Governor appeals to Chertoff for disaster relief

John Ford

Gov. Matt Blunt has again petitioned the federal government to provide public disaster assistance to Newton, Jasper and Barry counties for disaster cleanup related to the May 10 tornado.

In a letter dated last Thursday to Michael Chertoff, director of homeland security, Blunt said he was concerned that the state’s initial request and subsequent appeal were denied solely because Missouri did not meet the per capita indicator directed by the Federal Emergency Management Agency.

The federal Stafford Act, a 1988 amendment to the act that governs federal disaster assistance, prohibits the federal government from denying assistance based on an arithmetic formula or sliding scale of income or population. Yet, the governor said in his letter, the per capita indicator was the only area in which this disaster didn’t meet FEMA’s pre-established disaster consideration factors.

“Residents of these small communities want to rebuild and start anew,” the governor wrote. “Having observed and discussed the effects of these tornadoes, I know you appreciate the enormity of the task at hand. For this reason, I ask that you ensure that our initial public assistance request and our appeal were given appropriate consideration, beyond just the state per capita indicator. In seeking to ensure that every possible recovery resource is examined and exhausted to facilitate recovery, I ask that you re-examine our public assistance request to make available much needed recovery resources.”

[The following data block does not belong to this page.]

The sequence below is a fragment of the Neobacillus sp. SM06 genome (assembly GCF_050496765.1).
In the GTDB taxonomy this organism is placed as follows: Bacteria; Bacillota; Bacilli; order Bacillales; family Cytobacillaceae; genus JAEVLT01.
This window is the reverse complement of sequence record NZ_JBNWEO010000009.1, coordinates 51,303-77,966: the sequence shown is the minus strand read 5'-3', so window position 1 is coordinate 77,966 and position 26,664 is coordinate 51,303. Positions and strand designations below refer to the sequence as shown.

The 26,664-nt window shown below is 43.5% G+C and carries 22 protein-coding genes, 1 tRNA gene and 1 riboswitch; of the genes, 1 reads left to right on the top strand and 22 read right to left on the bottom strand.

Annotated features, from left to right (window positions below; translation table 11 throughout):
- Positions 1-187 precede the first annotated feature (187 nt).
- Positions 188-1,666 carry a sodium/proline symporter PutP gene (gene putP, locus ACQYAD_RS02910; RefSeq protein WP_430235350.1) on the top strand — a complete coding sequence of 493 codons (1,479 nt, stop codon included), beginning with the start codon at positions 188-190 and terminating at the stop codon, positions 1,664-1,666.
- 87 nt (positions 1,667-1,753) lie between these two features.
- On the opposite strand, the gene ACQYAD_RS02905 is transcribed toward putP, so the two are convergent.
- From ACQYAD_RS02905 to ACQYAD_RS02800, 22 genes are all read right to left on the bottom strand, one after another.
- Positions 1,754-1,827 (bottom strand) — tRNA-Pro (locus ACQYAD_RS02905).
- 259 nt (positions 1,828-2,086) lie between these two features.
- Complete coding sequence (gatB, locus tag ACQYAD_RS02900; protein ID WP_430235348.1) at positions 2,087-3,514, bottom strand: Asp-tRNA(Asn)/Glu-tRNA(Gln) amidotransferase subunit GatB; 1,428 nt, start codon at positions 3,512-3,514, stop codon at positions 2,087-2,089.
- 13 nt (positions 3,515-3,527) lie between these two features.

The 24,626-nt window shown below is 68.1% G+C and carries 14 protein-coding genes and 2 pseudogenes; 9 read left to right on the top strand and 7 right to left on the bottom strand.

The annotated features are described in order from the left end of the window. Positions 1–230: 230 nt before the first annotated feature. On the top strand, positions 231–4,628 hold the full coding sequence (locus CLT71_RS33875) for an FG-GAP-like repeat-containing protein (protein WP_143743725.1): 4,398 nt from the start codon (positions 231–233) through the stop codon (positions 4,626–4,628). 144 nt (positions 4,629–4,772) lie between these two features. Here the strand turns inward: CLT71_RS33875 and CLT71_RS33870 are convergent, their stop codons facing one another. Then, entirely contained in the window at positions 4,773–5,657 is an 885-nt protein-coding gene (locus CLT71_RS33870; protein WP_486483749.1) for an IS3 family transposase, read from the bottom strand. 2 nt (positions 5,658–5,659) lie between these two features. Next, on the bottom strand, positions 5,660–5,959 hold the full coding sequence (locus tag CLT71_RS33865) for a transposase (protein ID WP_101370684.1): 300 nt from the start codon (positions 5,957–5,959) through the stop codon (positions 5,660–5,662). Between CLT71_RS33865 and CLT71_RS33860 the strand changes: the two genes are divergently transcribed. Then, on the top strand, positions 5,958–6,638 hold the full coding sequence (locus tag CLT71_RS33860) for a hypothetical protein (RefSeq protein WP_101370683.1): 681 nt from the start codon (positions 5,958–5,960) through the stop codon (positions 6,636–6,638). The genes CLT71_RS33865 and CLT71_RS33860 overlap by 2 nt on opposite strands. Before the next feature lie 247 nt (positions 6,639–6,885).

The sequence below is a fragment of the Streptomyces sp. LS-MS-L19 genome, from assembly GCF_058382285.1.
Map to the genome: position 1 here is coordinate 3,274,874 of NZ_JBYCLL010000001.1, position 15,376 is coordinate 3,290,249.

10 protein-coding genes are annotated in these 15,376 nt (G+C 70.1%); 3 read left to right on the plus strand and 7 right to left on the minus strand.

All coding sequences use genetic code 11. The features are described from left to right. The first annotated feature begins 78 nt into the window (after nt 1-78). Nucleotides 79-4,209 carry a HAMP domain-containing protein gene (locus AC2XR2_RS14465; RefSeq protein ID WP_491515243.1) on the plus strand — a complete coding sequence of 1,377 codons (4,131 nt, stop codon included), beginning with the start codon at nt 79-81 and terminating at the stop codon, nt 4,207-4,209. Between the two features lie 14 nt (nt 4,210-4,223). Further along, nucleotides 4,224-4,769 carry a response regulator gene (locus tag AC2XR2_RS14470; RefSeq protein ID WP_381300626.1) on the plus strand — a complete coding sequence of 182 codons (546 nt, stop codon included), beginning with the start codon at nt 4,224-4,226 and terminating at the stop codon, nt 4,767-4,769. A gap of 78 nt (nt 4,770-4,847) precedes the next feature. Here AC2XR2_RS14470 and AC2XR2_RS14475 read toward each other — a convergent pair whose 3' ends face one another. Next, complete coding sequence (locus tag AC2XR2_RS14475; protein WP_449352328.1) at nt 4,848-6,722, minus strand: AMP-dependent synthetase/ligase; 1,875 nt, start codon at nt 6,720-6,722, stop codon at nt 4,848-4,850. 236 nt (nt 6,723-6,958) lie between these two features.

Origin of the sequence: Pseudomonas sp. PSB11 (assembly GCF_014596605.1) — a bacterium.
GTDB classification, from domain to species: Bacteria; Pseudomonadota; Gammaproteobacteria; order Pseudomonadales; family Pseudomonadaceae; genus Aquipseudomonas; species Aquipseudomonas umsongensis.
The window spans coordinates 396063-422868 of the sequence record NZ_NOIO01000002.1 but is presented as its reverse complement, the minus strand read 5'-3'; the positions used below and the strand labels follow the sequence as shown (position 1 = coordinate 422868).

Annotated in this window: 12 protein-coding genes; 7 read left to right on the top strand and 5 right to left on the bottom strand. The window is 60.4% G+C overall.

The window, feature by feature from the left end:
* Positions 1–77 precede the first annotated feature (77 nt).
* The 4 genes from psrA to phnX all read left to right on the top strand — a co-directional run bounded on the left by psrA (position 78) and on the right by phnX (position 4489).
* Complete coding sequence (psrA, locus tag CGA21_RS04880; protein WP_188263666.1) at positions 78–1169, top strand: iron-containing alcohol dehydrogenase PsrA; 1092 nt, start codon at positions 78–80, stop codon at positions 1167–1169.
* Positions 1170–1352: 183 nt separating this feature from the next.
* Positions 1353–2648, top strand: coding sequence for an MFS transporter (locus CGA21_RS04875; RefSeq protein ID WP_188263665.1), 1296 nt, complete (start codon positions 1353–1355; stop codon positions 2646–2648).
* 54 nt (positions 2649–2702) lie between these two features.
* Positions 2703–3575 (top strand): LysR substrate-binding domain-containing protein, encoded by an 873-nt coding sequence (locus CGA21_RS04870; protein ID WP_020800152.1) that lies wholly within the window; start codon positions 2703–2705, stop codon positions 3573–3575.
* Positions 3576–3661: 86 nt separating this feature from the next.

Gary Roark, Newton County’s director of emergency management, said the county is in a holding pattern regarding debris removal until a decision is finalized. If no federal relief is forthcoming, he said the county may have to tackle the task on its own, although it lacks the funds to do so.

“We want to take care of this debris,” Roark said. “We’re looking at $4 million to $5 million. That’s beyond the capacity of the county to take care of it. It’s an overwhelming amount — that’s what it amounts to. The county just doesn’t have it. It’s important to get this approval by FEMA or the director of homeland security.

“In all honesty, we just don’t have a good solution right now. It’s one of those deals where there’s not a whole lot we can do at this time.”

In addition to Gov. Blunt, Roark said he has been in contact with Seventh District Congressman Roy Blunt, as well as U.S. Sens. Claire McCaskill and Christopher S. “Kit” Bond, to push for the federal disaster assistance.

“Hopefully, with all four of them pushing for it, something positive will come from all of this,” he said.

The May 10 tornado destroyed hundreds of homes and claimed 14 lives in Newton County.

Neosho Daily News